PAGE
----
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Dissecting the Globe

Ewen Cameron Watt, Editor-in-Chief, Macro Forum, Actis, London

Dr. Joonas Taras, Investment Principal, Macro, Actis, London London

Our taxonomy allocates the major countries where Actis invests into one of six separate buckets. We explore the methodology below. These working titles are designed to focus that investment debate and risk taking. Our analysis targets sources of financial risk including currency drivers, liquidity, inflation and how these trends may evolve during our investment holding periods, typically five years as a minimum.

We have worked closely with Cross Border Capital (‘CBC’), a London based research boutique with over 30 years’ experience analysing currencies and liquidity. Their quantitative approach to FX forecasting acknowledges that exchange rates and liquidity are driven by different factors depending on the time horizon. Actis employs CBC as our key partner in generating FX forecasts for use in investment decision making. We have incorporated a peer review process including input from DSG Asia, a respected Hong Kong based consultancy and long-time Actis Adviser.

Some countries are difficult to fit into any one group. We have struggled to reflect countries where policy unorthodoxy has created increased risk – Türkiye being a prime example (spoiler alert we put it in ‘Structurally Challenged’). We have excluded countries where we have not yet invested, most notably mainstream EU countries. We also recognise that there will be sensitivities about where some countries are allocated.

We believe most countries can be allocated to one of the following six buckets. Remember that in the interests of simplicity, we have opted for one label per country, even though very obviously countries may fall into several categories.

1) Global Influencers

These are countries which, by virtue of their size, are global price fixers in goods and services. They typically have large and material shares of trade volumes in goods and services. Crucially, by virtue of size, they are givers rather than receivers of investment and macroeconomic risk.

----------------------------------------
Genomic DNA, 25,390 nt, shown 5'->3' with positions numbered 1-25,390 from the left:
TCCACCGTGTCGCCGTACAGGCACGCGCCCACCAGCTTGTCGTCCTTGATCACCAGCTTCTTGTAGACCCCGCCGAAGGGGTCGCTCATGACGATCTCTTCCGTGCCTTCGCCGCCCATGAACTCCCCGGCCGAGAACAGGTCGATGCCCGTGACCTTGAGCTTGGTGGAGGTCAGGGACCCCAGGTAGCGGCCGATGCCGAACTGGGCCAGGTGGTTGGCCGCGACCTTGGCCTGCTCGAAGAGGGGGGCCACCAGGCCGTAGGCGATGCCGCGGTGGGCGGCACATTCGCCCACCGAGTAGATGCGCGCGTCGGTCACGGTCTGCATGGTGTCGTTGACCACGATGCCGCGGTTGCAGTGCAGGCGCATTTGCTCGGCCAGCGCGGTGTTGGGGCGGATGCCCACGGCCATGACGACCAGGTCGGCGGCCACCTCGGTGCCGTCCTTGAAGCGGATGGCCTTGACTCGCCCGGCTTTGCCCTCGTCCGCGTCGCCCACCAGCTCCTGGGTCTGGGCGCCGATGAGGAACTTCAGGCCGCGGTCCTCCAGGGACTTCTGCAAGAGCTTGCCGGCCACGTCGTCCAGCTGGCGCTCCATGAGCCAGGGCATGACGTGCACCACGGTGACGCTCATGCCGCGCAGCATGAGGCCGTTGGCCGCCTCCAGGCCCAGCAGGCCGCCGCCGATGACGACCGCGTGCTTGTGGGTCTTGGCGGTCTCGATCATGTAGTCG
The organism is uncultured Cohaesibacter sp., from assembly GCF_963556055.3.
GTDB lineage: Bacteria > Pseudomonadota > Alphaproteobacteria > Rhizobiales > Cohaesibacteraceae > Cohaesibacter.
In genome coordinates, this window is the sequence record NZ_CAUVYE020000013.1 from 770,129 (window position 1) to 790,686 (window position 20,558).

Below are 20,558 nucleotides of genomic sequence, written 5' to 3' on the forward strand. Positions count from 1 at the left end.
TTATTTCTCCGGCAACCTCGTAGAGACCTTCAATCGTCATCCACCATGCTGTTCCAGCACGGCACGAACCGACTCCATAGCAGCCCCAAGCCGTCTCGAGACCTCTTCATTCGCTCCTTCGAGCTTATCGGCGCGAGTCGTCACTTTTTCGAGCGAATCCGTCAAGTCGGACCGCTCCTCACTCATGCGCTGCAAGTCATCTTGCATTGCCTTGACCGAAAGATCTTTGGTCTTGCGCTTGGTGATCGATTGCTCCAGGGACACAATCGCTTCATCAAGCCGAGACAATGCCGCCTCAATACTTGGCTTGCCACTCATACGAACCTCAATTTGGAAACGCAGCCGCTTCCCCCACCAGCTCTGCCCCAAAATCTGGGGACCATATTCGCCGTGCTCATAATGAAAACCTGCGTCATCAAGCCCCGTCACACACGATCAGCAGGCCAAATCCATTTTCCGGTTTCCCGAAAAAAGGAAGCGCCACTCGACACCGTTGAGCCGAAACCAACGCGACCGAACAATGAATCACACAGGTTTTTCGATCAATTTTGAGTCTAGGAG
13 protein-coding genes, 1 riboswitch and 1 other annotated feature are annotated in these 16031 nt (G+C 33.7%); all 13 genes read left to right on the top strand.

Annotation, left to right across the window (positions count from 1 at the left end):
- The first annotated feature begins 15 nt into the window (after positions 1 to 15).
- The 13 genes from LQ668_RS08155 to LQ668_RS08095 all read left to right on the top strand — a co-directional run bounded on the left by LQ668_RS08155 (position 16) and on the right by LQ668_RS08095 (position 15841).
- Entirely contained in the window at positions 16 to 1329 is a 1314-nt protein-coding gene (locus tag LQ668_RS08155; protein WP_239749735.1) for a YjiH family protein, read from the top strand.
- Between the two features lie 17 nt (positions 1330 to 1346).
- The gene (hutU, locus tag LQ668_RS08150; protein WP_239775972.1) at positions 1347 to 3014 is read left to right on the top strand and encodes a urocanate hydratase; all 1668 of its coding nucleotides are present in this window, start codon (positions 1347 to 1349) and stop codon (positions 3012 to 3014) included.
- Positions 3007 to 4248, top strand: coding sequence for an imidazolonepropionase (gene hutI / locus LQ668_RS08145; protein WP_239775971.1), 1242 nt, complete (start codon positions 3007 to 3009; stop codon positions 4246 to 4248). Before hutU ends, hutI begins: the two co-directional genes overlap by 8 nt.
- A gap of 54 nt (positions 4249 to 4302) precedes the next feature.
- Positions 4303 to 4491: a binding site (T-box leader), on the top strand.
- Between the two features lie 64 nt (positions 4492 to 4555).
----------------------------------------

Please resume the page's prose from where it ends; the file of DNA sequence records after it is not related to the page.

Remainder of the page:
Our nominations are:

  • China
  • Japan
  • USA

2) Big Middles

These economies are often classified as EM, yet their economic and financial systems are usually sizeable, and well developed. Generally, the countries in this category also have significant domestic savings institutions (which helps smooth volatility as explained later in this paper). They also enjoy substantial foreign exchange reserves. They are all G20 members and recognised as significant players in the global economy. Their increased institutional maturity has led to better macro management and improved currency resilience. We don’t include mainstream Europe or the UK as we don’t invest there yet but they would naturally fall into this area.

Our nominations are:

  • Brazil
  • India
  • Mexico
  • South Korea

3) Supply Chain Heroes

In general, these are countries who have seen significant and sustained levels of foreign direct investment beyond natural resources and are increasingly embedded in global supply chains. This group benefits from “China Plus One”. Our nominations in this category exclude countries with volatile exchange rates or unorthodox monetary policies, because we believe such choices undermine the concept of investment led stability.

Our nominations are:

  • Malaysia
  • Philippines
  • Thailand
  • Vietnam

4) Stable but Small

Not exactly the catchiest title, but useful for differentiating from what we label ’Big Middles;. These countries may run structural deficits or have negative net international investment positions. The key factor by virtue of the size of their economies, is that they are price and policy takers, not givers.

Our nominations are:

  • Bulgaria
  • Lithuania
  • Morocco
  • Romania
  • Uruguay

5) Natural Resource Winners

The title says it all. These are countries where natural resource cycles are material drivers of financial and economic stability. They generally have currencies, which if free floating, reflect price swings in natural resources. Those with fixed exchange rates reflect these swings in current accounts and fiscal conditions. Energy transition has the longer-term potential to redistribute the spoils within this category, favouring minerals and new material providers over fossil fuel based economies.

Our nominations are:

  • Chile
  • Colombia
  • GCC
  • Indonesia
  • Peru
  • South Africa

6) Structurally Challenged

These countries have debt servicing issues or have adopted unorthodox policy mixes. Financial and/or macroeconomic volatility seem to be a way of life. With one important exception (Türkiye) these countries have low tax revenues to GDP, narrow domestic financial systems and have borrowed in currencies other than their own.

Our nominations are:

  • Egypt
  • Ghana
  • Kenya
  • Nigeria
  • Türkiye

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